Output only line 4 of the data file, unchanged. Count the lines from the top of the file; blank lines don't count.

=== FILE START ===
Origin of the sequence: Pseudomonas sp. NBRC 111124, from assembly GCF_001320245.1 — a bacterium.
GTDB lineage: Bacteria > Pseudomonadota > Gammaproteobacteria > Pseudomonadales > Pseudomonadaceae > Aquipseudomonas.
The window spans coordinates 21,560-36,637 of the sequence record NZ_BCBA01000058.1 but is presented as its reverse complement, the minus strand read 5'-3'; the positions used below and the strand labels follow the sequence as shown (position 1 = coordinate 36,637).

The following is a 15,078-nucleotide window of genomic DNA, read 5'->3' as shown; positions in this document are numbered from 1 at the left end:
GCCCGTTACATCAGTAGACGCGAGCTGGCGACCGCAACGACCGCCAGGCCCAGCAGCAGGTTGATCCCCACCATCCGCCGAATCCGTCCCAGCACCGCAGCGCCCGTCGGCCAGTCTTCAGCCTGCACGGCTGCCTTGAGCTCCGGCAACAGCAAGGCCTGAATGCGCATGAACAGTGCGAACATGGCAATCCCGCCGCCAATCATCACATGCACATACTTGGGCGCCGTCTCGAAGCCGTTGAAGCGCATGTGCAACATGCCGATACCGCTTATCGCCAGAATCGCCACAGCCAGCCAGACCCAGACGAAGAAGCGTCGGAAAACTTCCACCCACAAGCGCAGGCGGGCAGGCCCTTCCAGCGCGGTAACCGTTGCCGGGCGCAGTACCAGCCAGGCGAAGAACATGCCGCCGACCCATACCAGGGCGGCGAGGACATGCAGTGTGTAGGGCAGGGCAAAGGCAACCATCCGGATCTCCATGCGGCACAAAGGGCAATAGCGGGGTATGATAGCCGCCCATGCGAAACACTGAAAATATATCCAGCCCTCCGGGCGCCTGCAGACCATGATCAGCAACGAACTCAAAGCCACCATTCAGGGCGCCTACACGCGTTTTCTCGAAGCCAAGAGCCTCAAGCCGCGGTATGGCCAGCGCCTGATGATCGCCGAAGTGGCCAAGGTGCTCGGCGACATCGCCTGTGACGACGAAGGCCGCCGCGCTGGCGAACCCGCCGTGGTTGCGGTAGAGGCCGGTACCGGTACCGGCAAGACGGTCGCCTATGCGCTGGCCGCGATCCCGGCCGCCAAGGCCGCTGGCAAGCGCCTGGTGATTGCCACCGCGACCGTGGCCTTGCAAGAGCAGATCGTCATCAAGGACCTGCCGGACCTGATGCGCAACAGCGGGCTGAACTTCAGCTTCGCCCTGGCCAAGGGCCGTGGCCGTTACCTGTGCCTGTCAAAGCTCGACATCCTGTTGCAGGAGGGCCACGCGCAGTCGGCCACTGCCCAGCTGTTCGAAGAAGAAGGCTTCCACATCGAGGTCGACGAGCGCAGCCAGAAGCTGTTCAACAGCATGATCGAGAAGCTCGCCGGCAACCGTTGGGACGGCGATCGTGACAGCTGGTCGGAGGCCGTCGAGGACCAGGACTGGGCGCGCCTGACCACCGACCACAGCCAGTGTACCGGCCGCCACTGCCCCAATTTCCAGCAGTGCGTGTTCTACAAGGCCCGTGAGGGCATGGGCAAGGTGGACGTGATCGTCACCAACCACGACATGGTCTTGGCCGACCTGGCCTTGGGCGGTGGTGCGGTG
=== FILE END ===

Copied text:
The following is a 15,078-nucleotide window of genomic DNA, read 5'->3' as shown; positions in this document are numbered from 1 at the left end: